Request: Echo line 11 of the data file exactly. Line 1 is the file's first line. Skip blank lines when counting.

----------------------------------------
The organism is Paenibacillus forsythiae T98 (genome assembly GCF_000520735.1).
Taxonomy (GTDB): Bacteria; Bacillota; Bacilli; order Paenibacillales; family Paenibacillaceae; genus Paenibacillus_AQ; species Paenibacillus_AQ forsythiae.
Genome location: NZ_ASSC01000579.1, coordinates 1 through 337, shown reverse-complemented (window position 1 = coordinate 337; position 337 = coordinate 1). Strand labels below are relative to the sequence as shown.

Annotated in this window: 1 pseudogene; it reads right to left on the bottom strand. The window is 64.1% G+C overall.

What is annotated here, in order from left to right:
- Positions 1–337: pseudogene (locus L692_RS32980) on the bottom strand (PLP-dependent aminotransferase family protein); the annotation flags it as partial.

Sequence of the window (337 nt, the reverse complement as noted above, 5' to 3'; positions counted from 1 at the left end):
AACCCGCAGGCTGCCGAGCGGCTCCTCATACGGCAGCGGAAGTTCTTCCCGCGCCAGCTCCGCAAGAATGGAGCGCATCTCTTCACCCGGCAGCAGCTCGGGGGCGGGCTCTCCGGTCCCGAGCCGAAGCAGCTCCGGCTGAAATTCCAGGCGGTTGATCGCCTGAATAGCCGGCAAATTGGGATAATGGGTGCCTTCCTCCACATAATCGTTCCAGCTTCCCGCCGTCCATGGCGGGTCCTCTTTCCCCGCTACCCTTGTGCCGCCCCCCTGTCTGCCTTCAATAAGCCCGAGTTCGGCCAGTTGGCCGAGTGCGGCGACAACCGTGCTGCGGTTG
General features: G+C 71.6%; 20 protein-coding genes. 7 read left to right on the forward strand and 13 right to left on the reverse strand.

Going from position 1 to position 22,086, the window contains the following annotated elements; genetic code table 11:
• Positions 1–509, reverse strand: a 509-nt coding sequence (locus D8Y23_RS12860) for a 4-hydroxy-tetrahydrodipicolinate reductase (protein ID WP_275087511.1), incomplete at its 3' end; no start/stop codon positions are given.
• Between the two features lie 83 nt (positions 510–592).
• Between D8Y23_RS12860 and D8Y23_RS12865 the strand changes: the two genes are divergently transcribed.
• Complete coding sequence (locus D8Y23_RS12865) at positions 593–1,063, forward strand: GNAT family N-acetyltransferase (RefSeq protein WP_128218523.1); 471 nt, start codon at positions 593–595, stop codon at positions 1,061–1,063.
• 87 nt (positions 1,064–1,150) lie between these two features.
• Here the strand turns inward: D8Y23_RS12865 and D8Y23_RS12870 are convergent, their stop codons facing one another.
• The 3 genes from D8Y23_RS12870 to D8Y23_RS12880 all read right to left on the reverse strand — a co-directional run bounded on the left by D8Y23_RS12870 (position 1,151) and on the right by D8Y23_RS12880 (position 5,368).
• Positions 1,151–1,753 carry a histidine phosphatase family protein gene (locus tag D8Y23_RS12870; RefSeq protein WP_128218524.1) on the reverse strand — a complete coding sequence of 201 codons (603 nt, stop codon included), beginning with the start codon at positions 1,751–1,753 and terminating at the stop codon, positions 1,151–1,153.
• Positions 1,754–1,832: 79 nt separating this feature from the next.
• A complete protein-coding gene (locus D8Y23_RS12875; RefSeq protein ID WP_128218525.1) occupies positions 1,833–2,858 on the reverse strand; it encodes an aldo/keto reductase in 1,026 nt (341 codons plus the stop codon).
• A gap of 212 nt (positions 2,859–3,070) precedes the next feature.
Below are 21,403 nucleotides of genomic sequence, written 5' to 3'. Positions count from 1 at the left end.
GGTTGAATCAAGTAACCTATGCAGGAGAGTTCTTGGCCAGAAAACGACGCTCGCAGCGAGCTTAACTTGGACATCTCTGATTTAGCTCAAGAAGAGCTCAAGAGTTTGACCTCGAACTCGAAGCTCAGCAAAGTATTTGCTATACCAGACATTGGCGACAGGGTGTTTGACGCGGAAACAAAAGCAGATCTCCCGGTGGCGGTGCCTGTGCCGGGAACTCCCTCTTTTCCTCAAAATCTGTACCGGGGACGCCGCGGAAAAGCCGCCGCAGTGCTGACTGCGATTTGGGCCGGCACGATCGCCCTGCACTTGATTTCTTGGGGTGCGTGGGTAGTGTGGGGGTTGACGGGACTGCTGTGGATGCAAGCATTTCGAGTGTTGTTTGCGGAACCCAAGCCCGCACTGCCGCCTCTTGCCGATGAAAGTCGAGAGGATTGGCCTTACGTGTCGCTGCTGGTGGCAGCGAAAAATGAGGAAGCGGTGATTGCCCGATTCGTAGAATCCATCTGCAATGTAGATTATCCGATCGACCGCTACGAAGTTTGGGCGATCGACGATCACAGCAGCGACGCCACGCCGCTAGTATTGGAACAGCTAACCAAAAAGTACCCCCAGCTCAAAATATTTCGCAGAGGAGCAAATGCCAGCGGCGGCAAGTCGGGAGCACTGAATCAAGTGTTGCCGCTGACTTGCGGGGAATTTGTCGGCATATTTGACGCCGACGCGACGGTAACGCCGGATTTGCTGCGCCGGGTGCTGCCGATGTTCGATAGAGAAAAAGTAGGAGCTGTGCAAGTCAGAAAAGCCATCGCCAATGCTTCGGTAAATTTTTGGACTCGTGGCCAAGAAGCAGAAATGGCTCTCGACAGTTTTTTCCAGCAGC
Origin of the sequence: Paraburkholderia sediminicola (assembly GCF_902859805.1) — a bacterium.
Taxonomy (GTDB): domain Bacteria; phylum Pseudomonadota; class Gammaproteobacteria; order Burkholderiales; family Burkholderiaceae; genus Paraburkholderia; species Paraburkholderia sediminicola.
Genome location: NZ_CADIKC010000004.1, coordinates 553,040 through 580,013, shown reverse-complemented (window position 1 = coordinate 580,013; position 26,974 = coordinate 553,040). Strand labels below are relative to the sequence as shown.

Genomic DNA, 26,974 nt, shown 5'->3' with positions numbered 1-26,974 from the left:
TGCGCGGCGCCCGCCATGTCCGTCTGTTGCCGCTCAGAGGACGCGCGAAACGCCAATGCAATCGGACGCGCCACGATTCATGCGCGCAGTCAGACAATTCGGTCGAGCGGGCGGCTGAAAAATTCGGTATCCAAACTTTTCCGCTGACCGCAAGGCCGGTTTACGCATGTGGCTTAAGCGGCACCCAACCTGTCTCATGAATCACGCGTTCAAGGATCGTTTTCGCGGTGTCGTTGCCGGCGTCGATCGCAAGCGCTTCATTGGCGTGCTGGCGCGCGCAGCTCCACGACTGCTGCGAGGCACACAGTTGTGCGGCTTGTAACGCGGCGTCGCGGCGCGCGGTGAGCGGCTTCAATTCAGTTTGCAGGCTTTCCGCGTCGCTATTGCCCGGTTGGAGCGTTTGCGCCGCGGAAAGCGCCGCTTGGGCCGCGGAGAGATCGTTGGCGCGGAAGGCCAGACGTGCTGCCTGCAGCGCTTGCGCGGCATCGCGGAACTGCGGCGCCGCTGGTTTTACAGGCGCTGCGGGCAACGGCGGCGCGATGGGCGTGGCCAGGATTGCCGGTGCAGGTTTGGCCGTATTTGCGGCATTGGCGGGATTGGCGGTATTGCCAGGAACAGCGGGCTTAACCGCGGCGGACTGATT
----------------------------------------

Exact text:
• Positions 1–509, reverse strand: a 509-nt coding sequence (locus D8Y23_RS12860) for a 4-hydroxy-tetrahydrodipicolinate reductase (protein ID WP_275087511.1), incomplete at its 3' end; no start/stop codon positions are given.